On Monday, the U.S. Supreme Court struck a blow against Major League Baseball and the Players Association in their heavy handed efforts to assert control over the use of baseball statistics. The two entities had argued that they owned the rights to the use of their playing statistics, and that companies who used them to run fantasy baseball leagues had to pay a licensing fee. A lower court had ruled against MLB, and by refusing to hear an appeal, the Supreme Court upheld that ruling.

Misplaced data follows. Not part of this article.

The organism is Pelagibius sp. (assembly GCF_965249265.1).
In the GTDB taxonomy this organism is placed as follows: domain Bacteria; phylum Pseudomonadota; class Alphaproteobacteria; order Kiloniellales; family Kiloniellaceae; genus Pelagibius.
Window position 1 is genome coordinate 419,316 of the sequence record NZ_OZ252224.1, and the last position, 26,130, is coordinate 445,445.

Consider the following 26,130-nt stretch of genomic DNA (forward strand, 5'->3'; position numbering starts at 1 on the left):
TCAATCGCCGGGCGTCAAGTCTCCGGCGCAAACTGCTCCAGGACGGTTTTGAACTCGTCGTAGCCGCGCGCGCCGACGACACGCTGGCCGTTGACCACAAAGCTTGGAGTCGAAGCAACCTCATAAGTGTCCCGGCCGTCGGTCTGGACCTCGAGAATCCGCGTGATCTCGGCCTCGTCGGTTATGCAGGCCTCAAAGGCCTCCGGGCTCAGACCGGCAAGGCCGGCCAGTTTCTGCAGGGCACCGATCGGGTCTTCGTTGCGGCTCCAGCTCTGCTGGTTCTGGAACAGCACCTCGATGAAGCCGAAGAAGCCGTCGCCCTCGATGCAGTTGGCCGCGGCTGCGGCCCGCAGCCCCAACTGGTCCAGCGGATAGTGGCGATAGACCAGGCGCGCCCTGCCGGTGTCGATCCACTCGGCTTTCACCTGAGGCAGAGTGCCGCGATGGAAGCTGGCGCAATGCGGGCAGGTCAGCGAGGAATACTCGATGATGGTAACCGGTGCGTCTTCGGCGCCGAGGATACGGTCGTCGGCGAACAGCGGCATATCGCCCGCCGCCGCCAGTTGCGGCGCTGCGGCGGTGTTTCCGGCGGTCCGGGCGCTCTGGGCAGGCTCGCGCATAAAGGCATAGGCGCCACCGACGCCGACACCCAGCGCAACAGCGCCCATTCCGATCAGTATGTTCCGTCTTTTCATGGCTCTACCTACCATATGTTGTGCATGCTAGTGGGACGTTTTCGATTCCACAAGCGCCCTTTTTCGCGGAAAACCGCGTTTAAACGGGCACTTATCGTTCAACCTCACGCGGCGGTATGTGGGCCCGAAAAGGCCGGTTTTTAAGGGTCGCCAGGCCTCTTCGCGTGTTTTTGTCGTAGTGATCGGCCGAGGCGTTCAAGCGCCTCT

The Court has already ruled pretty clearly on the central issue in this case: that factual information could not be protected by copyright. That 1991 decision (Feist v Rural Telephone) was fought between the publishers of competing phone books, but it has made a major impact in the field of sport reference publishing. It’s made it possible for me to publish the kinds of books and websites I’ve worked on for the past decade, and it’s helped spawn all kinds of great new research by making the raw data more widely available.